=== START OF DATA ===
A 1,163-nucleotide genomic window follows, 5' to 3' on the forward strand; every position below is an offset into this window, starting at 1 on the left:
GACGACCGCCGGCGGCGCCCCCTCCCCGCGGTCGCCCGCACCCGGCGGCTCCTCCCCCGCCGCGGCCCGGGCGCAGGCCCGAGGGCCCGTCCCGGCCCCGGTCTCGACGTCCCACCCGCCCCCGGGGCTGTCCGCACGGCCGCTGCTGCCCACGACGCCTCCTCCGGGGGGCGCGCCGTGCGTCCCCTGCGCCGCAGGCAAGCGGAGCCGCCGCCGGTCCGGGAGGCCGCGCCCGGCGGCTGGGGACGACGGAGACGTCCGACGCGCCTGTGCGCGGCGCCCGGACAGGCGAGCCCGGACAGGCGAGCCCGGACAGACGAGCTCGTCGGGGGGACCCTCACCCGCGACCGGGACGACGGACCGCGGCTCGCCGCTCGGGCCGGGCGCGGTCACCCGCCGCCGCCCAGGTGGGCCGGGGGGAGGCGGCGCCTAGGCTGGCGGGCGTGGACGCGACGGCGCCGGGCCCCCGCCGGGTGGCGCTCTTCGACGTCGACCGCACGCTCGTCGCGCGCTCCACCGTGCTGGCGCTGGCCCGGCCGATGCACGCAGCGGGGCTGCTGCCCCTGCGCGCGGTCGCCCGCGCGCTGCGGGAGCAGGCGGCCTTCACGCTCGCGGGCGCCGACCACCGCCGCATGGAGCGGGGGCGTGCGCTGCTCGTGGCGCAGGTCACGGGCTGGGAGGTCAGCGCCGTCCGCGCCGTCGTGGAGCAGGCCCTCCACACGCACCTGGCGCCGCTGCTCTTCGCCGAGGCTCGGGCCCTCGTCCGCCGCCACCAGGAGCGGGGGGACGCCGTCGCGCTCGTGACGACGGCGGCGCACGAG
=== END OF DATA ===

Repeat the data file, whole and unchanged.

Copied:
A 1,163-nucleotide genomic window follows, 5' to 3' on the forward strand; every position below is an offset into this window, starting at 1 on the left:
GACGACCGCCGGCGGCGCCCCCTCCCCGCGGTCGCCCGCACCCGGCGGCTCCTCCCCCGCCGCGGCCCGGGCGCAGGCCCGAGGGCCCGTCCCGGCCCCGGTCTCGACGTCCCACCCGCCCCCGGGGCTGTCCGCACGGCCGCTGCTGCCCACGACGCCTCCTCCGGGGGGCGCGCCGTGCGTCCCCTGCGCCGCAGGCAAGCGGAGCCGCCGCCGGTCCGGGAGGCCGCGCCCGGCGGCTGGGGACGACGGAGACGTCCGACGCGCCTGTGCGCGGCGCCCGGACAGGCGAGCCCGGACAGGCGAGCCCGGACAGACGAGCTCGTCGGGGGGACCCTCACCCGCGACCGGGACGACGGACCGCGGCTCGCCGCTCGGGCCGGGCGCGGTCACCCGCCGCCGCCCAGGTGGGCCGGGGGGAGGCGGCGCCTAGGCTGGCGGGCGTGGACGCGACGGCGCCGGGCCCCCGCCGGGTGGCGCTCTTCGACGTCGACCGCACGCTCGTCGCGCGCTCCACCGTGCTGGCGCTGGCCCGGCCGATGCACGCAGCGGGGCTGCTGCCCCTGCGCGCGGTCGCCCGCGCGCTGCGGGAGCAGGCGGCCTTCACGCTCGCGGGCGCCGACCACCGCCGCATGGAGCGGGGGCGTGCGCTGCTCGTGGCGCAGGTCACGGGCTGGGAGGTCAGCGCCGTCCGCGCCGTCGTGGAGCAGGCCCTCCACACGCACCTGGCGCCGCTGCTCTTCGCCGAGGCTCGGGCCCTCGTCCGCCGCCACCAGGAGCGGGGGGACGCCGTCGCGCTCGTGACGACGGCGGCGCACGAG